) and I begin the northward scramble down this ridge to look for the immense snowfield presumably far below. I can't help but laugh while scrambling around rocks down the slope... out of the freezer and into the icebox, here we go!
I quickly reach snowy slopes descending toward the half-mile-wide icefield (a massive patch of compressed snow accumulation in a large alpine basin). From the topography, the north side of the field is the main accumulation zone, and will presumably have fewer crevasses than the main outlet extending from the central Southern edge. I should head North to get across thing thing.
Even with a compass, it's an eerie feeling to cross a half-mile of white snow in zero visibility. All horizons disappear... I'm in a white-on-white bubble. Melt-lines and wind-contours on the flat snow change directions frequently, and without blind adherence to the compass (continue North! That north!
) I would quickly walk in circles. My brain tells me "straight ahead" is this way, the compass says otherwise, often a difference of 90° or more. For the first time all trip, intuition is worthless. I take deep breaths and blindly trust the compass in my hand. North.
I Photoshopped this a bit to bring out details in the snow that weren't previously visible in the photo. It looks the same in every direction. I hope I'm heading North... West will take me down a dangerous icefall. Good luck!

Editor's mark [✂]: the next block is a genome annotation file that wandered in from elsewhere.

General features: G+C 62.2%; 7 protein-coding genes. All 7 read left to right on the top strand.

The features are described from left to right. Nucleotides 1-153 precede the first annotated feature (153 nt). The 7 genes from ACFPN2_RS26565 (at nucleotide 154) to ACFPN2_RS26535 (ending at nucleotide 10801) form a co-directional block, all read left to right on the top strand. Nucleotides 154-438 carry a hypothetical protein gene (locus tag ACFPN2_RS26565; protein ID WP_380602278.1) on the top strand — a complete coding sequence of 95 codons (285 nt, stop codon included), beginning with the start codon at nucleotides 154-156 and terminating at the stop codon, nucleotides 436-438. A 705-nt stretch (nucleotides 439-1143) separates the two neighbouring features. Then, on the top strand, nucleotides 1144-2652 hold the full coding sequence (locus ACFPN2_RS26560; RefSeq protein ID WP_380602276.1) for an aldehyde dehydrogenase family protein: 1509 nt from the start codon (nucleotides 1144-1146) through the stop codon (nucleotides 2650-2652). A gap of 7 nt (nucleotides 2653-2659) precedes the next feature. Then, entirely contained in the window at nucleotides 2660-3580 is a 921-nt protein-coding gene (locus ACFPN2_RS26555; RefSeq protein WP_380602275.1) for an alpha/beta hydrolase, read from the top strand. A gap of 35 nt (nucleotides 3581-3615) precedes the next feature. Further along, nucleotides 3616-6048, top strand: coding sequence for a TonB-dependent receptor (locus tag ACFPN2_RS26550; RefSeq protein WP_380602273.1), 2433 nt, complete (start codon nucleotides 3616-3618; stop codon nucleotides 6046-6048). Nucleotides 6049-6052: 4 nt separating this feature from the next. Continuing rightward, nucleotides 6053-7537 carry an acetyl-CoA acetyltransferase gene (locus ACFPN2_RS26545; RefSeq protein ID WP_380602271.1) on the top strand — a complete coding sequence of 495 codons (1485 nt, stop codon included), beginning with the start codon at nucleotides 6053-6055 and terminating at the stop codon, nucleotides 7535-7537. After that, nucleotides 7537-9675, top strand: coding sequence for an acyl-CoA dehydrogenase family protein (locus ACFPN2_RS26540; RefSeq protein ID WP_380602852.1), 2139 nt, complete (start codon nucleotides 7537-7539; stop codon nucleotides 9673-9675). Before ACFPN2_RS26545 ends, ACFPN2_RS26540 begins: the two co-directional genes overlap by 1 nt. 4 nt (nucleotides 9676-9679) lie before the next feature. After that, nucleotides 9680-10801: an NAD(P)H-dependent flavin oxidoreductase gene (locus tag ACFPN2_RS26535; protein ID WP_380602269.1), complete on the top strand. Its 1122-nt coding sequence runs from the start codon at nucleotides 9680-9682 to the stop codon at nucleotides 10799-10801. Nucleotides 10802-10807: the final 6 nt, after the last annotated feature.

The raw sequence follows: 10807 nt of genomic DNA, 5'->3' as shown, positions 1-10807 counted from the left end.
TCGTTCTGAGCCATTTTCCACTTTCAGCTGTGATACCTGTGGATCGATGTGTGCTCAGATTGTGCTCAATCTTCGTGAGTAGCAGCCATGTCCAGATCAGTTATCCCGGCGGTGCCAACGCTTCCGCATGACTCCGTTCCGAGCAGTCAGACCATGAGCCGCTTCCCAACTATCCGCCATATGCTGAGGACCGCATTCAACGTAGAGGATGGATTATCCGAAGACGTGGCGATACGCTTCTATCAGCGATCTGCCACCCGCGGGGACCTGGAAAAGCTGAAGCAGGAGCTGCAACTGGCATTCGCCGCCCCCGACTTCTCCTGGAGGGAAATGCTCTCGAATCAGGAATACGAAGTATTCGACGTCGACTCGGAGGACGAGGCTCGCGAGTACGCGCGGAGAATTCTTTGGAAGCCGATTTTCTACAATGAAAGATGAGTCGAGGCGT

After an unknown period of time--seems like way too long
--the snow finally starts sloping upward, and before long I see the cliffs and mountains on the North shore of the icefield. Now I have a visible hand-rail to follow, and from the map I've devised a plan.
Move East and trace along the ice's edge for several miles, until the snow curves sharply downhill to the Northeast. That'll be a small glacier outlet at the icefield's terminal NE corner. Stay high and cross that, head South another quarter-mile along the edge, and summit a shallow pass between two small peaks at the ice's Eastern edge. I'll be off the ice, and (according to the map) I'll enter a forested area by a small lake off the icefield's far edge, an idyllic place to camp. Sounds good to me!
Northern Edge of the Icefield, seen here in a fog break.